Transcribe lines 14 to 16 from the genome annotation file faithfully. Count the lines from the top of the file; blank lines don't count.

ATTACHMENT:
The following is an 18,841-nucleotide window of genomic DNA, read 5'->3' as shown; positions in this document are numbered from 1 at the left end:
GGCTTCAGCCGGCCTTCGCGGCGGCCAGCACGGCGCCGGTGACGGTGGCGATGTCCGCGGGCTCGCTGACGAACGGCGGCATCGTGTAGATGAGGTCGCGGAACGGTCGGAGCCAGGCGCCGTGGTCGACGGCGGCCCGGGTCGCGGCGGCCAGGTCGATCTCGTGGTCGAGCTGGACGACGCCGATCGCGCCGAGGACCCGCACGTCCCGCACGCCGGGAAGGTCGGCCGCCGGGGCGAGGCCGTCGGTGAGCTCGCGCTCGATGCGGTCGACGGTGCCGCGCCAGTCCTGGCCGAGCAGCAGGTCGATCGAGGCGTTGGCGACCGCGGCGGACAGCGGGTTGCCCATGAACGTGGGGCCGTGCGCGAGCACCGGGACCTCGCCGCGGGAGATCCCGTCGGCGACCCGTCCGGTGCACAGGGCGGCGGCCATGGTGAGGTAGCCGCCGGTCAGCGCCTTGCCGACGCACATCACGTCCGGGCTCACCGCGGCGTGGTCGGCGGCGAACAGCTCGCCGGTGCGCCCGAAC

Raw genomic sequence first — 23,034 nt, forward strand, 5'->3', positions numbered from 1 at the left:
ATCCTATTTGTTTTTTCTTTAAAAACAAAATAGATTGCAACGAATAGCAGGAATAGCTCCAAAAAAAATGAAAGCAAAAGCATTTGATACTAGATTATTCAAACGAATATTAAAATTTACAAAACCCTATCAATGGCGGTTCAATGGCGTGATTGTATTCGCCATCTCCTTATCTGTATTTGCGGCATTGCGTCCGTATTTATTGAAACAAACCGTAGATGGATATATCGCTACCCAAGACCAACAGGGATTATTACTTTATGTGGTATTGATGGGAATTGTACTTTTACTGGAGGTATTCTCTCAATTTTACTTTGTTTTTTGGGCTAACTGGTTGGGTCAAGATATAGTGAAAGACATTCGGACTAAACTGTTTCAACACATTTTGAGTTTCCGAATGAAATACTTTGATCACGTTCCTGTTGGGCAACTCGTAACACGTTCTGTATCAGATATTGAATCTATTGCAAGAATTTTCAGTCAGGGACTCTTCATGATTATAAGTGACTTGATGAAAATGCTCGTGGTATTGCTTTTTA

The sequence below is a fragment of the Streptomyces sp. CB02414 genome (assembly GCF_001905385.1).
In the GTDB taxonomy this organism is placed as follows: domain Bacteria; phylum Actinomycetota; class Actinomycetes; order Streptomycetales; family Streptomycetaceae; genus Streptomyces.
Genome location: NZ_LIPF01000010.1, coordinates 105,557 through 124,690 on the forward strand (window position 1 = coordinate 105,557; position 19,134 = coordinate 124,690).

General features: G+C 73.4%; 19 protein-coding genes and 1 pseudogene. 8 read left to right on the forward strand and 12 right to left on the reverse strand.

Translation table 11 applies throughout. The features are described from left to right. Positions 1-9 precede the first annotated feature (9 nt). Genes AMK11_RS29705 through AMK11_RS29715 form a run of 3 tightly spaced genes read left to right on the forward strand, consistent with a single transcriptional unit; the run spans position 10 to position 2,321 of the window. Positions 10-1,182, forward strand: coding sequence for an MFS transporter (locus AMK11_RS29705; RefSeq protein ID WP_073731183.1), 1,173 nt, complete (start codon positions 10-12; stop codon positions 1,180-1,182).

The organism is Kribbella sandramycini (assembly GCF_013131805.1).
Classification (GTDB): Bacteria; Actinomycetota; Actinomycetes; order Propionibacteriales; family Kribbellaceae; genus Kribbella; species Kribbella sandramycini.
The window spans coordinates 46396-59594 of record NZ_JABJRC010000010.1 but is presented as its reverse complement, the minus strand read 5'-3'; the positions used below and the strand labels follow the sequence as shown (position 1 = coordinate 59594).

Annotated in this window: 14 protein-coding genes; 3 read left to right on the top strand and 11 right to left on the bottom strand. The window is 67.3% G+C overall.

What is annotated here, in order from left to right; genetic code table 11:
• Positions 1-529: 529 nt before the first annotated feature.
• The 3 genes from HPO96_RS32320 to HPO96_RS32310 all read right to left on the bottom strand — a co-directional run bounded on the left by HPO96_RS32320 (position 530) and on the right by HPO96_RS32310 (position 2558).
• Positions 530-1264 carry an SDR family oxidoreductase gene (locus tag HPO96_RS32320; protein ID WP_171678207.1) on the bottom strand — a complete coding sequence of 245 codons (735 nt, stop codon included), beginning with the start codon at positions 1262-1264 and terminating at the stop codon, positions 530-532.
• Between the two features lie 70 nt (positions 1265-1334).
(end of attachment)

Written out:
What is annotated here, in order from left to right; genetic code table 11:
• Positions 1-529: 529 nt before the first annotated feature.
• The 3 genes from HPO96_RS32320 to HPO96_RS32310 all read right to left on the bottom strand — a co-directional run bounded on the left by HPO96_RS32320 (position 530) and on the right by HPO96_RS32310 (position 2558).